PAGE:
The Perfect Guitar

 I used to wonder why hard rock groups and performers were fond of referring to the guitar as an “axe.” Discussing this enigmatic topic with my friend Sal Raeli (who sometimes uses a dime for a pick and always seems to have one more guitar than I do), he suggested that the pop expression had to do with the predilection for wielding the guitar like an axe and smashing it on stage, a gesture given currency by Pete Townsend of The Who, among others. A Google search confirmed Sal’s hypothesis. These musicians like to conceive of themselves as born-again Vikings or Visigoths, plying their edged instruments and wreaking public havoc. They have come on the scene to take over the culture. They are a source of energy and “creative destruction” (to quote economist Joseph Schumpeter), redemptive heroes burning pianos, blowing up drum kits, and brandishing guitars with, ironically, self-splintering effect. Briefly, they are idiots.

I think of the guitar far more domestically. After all, it is shaped like a woman, and it is an exacting if beloved companion. It can be just as temperamental, is affected by changes in weather, and can produce sounds both dulcet and ear-splitting. I can’t say if I am promiscuous or merely eclectic, but I possess several guitars distributed in different dwellings -- a mistress in every port -- all of which I play with varying degrees of difficulty. The relationships I maintain with them are inevitably complicated: almost all are sternly imperious, and some close to impossible.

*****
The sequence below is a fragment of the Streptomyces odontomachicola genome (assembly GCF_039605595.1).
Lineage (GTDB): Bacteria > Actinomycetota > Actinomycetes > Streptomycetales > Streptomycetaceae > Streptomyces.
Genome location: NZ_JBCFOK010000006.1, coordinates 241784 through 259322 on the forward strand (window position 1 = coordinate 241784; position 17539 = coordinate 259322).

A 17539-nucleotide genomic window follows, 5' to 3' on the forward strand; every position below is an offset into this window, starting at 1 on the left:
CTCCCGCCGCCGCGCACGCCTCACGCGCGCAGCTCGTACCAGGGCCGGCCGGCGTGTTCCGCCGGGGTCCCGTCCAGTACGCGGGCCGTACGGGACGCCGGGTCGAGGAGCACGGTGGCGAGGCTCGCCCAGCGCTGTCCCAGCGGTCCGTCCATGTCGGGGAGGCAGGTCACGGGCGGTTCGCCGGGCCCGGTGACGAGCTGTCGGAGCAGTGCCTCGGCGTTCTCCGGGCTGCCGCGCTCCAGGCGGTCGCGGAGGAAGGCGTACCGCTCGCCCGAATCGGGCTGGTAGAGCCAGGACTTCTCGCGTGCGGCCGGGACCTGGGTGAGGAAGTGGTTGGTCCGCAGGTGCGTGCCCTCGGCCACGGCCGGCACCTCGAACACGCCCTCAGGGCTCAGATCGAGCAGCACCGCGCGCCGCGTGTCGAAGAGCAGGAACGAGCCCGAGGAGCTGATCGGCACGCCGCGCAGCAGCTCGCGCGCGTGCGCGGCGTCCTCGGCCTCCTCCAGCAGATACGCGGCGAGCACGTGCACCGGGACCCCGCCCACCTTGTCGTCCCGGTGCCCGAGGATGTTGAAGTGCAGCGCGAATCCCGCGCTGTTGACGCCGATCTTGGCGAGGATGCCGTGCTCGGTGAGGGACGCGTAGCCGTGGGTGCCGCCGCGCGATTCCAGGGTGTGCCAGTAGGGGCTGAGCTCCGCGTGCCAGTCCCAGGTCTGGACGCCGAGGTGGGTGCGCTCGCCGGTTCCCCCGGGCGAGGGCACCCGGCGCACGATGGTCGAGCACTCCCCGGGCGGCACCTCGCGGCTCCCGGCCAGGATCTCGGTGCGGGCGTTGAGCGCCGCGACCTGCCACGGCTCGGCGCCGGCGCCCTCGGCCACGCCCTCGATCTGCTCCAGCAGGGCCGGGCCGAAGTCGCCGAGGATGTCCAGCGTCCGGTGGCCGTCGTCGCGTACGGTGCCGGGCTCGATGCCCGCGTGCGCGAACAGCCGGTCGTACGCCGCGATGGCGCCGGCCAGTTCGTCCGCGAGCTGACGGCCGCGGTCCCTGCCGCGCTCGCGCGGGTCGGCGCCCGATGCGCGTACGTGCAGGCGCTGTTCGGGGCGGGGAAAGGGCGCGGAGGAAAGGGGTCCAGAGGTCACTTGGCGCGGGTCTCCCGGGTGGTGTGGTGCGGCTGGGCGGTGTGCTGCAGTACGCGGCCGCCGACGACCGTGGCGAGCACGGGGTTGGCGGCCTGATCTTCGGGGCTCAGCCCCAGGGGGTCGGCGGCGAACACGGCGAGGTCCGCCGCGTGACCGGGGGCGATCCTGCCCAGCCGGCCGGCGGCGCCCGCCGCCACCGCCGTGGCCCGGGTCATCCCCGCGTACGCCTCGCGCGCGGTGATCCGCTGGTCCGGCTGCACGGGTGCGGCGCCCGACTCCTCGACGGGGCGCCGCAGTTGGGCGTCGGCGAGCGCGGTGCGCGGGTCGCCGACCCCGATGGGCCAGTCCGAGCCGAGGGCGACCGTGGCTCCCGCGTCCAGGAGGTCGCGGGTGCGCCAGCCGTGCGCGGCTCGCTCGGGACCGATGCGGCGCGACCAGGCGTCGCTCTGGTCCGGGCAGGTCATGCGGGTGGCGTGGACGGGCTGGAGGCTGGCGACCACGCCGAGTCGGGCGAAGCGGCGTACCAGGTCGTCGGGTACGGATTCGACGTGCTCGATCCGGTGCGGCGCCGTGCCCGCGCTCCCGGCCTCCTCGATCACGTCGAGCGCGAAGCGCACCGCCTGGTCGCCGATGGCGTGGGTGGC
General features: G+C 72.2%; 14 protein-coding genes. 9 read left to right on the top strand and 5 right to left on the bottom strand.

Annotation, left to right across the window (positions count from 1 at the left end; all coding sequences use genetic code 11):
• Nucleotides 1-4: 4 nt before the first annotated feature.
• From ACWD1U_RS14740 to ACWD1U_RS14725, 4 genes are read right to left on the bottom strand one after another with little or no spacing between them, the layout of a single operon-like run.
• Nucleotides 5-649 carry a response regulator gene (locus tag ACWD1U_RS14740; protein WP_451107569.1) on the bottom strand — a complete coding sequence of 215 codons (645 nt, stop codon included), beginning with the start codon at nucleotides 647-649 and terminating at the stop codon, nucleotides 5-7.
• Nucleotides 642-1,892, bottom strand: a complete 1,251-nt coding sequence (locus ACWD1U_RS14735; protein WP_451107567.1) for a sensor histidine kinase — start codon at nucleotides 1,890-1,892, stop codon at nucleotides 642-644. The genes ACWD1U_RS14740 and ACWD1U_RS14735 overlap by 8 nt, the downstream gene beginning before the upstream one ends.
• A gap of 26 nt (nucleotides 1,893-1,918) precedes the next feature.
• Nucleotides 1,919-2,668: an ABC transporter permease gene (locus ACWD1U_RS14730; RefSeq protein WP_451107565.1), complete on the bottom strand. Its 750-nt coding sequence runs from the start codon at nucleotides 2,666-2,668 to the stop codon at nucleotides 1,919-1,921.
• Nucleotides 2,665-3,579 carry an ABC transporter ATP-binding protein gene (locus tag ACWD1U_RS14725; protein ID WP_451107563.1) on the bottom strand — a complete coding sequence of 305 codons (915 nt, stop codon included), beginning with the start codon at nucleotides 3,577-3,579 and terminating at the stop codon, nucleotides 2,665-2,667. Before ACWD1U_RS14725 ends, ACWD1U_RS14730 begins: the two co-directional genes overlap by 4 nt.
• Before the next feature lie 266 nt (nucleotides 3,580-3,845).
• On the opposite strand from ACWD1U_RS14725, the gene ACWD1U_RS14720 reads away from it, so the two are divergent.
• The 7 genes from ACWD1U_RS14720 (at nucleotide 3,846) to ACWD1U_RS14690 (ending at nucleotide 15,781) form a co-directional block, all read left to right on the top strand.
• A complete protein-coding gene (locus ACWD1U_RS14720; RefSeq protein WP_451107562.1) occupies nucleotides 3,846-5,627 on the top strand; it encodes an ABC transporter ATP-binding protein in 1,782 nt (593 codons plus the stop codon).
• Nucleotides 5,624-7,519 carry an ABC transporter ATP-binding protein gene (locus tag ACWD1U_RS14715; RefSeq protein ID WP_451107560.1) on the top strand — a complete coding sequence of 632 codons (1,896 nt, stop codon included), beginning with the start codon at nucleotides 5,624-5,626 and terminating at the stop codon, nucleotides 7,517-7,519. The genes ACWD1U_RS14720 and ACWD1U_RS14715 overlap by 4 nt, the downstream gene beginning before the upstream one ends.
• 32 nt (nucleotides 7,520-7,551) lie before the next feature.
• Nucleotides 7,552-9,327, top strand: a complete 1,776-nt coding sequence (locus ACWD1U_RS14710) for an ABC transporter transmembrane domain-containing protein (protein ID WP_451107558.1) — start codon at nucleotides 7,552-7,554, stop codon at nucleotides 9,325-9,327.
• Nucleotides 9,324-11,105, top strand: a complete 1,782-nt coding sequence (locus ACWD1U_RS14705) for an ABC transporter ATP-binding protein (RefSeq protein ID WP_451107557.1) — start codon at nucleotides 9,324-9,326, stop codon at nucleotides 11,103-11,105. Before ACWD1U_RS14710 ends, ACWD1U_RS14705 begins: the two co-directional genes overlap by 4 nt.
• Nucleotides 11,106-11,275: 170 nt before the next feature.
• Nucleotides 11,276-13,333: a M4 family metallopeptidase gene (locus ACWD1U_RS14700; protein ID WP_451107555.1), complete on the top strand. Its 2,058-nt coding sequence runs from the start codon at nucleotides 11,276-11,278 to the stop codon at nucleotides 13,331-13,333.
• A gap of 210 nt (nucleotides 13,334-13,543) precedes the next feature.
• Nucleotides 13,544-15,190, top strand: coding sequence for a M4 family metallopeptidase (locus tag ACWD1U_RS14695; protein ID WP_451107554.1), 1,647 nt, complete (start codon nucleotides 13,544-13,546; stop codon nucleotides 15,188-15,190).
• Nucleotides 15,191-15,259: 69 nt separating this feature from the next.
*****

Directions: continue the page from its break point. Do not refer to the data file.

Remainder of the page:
Thus I continue looking for the perfect guitar, by which I mean not a high-end Gibson or some unaffordable vintage specimen but one that is kind, hospitable and forgiving of my errors of execution. My three relatively inexpensive Fenders are viragos, buzzing like a nest of wasps unless my fingering is absolutely impeccable. My La Patrie is a real beaut, but don’t try to bar in the key of F unless your wrist and index finger have developed muscles of steel. When I venture on my Epiphone, my playing can sound like a poor man’s version of Jimmy Nolen’s “chicken scratch” technique, grating and chanky. Of my two (now discontinued) Ibanez lovelies, long the favorites of my seraglio, one has grown a little testy and unpredictable over time, but the other still treats me with approximate tenderness, taking my technical waywardness more or less in stride and generally accepting my peccadilloes with grace. When I cue her up, a song will sometimes sink deep in the pocket. Yet even she has her unresponsive moments, exacting her nuptial revenge when out of sorts. Perhaps, as Jimmy Buffett warbles in “Margaritaville,” “It’s my own damn fault.”

I recently came across a third Ibanez bashfully secluded on the rack at Steve’s Music Store in Ottawa, of different shape and glaze from her predecessors but with the same sweet action. Naturally, I could not resist her appeal. The quest for an ideal consummation, of course, is asymptotic, but the search continues.